May-21-20  Chesgambit: K Richter vs V Kahn, 1931
Sep-28-20  login:

From a note worthy of 'Luhmanns Zettelkasten' titled

Berliner Schachbriefe
Berliner Schachbriefe
Berliner Schachbriefe

In this hodgepodge of anektdotes and other chess related posts evangelical 'chess pastor' Heinrich Früh collected some words of wisdom by a 'student' (in the 1920s) contemplating the experts' dilemma in a song:

'Aufforderung zum Tanz!'

Auf den Gegner mit Gebrülle,
Wirft sich dort der mut'ge Mann!
Doch zu Hause ist er Stille,
Da hat sie die Hosen an!
Nichts für ungut, schönste Damen,
Sied ihr doch des Festes Glanz!
Nur um euch wir hierher kamen,
Heute heißt die Losung: Tanz!

Leider ist dies eine Sache,
Die gar viele nicht verstehn!
Starke Spieler kann als schwache
Tänzer man bewundernd seh'n!
Grollend stehen sie beiseite,
Heute gilt ihr Name nicht!
Schachspiel'n kann hier jeder Zweite,
Tanzen ist des Mannes Pflicht!

With a twinkle in one's eye the 'Lied' pokes fun at the chess masters' inability to fuction normal in simple everyday life. Heros at the board they were commonly exploited as highly specalised nerds. Bang on the date almost 100 years later.

'Dies ist die letzte Nummer der Berliner Schachbriefe .. .'

Oct-29-20  Jean Defuse: ...

<An unknown game>

Not the most spectacular, but with a nice little combination by Kurt Richter:

After 36... Rf7

click for larger view

<White to move.>


[Event "Berlin"]
[Site "Berlin"]
[Date "1930.??.??"]
[White "Richter, Kurt Paul"]
[Black "NN"]
[Result "1-0"]
[ECO "A30"]
[EventDate "1930.??.??"]

1. d4 Nf6 2. Nf3 b6 3. c4 Bb7 4. g3 e6 5. Bg2 c5 6. O-O cxd4 7. Nxd4 Bxg2 8. Kxg2 Qc7 9. Qd3 e5 10. Nb5 Qc6+ 11. f3 Na6 12. e4 Nc5 13. Qc3 d6 14. Nd2 a6 15. Na3 Rc8 16. b3 Be7 17. Bb2 g5 18. Rae1 h5 19. Qe3 Rg8 20. Nc2 h4 21. Nb4 Qb7 22. Nd5 Nxd5 23. cxd5 hxg3 24. hxg3 Rh8 25. Rh1 Kd7 26. Nc4 Qc7 27. Qd2 Rcg8 28. Ne3 Qd8 29. Nf5 Rxh1 30. Rxh1 Bf6 31. Rh7 Qf8 32. Qc2 a5 33. Qc4 Kd8 34. Qb5 Nd7 35. Qc6 Be7 36. Nh6 Rg7 37. Rh8 Qxh8 38. Qa8+ Kc7 39. Qxh8 Rg6 40. Nxf7 Bf6 41. Qa8 1-0

Is there a source or more information about this game?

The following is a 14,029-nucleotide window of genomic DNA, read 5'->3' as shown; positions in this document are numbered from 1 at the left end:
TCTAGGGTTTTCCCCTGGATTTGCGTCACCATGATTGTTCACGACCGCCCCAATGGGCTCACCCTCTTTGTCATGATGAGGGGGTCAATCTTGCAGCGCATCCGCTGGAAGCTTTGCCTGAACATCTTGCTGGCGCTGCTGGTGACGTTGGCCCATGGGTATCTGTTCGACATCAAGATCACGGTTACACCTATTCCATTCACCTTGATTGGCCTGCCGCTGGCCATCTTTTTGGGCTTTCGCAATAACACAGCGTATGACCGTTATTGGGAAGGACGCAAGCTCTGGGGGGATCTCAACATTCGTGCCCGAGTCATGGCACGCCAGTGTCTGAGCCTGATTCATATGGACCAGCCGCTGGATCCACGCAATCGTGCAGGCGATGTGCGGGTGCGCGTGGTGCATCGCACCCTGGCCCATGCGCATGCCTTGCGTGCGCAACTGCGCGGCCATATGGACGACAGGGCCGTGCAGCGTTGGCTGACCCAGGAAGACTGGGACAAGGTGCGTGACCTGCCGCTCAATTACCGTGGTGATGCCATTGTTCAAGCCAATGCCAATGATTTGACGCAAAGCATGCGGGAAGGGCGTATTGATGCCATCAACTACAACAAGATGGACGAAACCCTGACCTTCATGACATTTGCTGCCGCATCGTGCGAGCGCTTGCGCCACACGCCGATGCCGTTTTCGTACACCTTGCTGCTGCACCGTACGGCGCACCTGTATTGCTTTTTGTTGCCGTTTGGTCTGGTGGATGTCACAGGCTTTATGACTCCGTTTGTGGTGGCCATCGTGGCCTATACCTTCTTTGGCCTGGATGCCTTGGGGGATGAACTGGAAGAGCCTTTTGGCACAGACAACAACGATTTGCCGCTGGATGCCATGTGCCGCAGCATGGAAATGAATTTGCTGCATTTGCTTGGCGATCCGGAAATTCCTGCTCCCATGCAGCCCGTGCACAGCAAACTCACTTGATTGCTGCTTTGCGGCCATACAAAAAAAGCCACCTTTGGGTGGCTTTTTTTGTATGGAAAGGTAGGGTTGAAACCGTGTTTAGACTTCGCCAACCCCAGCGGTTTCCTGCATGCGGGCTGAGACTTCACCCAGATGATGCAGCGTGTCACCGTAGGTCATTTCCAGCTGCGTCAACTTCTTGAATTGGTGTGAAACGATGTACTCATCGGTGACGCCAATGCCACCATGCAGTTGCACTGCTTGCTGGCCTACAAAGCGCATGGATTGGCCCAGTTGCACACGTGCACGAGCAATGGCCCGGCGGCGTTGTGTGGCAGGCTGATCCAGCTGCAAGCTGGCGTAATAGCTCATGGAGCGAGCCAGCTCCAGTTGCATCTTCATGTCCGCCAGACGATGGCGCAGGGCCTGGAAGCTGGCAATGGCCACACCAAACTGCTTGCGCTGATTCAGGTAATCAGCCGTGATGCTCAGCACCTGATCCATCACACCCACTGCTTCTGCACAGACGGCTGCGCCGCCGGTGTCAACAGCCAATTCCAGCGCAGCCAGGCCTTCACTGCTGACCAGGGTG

Premium Chessgames Member
  Telemus: <JD: An unknown game> What does this exactly mean? Where is it from?
Where have you been looking?

I often see questions/problems/contributions here at CG that are actually interesting and that I would spend time on. But I don't because I don't know how much work would be done twice.

Premium Chessgames Member
  Gottschalk: Kurt Richter received a Biography in English!

The author had the extraordinary work of gathering 499 games, some of them unpublished! A fair tribute to the talent of one of the best attacking players in the 20th century.

May-19-22  Nosnibor: Does anyone know the solution to this chess problem devised by Richter? White: King on c8,Queen on b8, Bishop on g5. Black: King on g8,Queen on h8, Pawn on g7. With White to play and force a win?
May-19-22  Olavi: 1.Kb7 2.Qh2 3.Qa2 4.Qf7 looks good.
May-19-22  Nosnibor: <Olavi> But after 1...Kf7 how does White respond?
May-19-22  Nosnibor: <Olavi> Apologies for some peculiar reason I imagined that Black had a pawn one square away from queening. Now I realise that it was still on it`s original square1
May-20-22  Schwartz: kb7+ kh7 qh2+ k return qa7+ k qc2+ k, c8+ k qf5+ kg8 qe6+ kh7 qf7
May-20-22  Schwartz: I think fewer pieces isn't really more difficult, but easier to convert.
Premium Chessgames Member
  harrylime: When I first started getting into chess I was a given a chess book which was Kurt Richter ...
May-20-22  Z free or die: <harrylime: When I first started getting into chess I was a given a chess book which was Kurt Richter ...>

This one?

Funny that Richter's name is omitted from the cover vs Golz / Keres, the latter writing only an intro.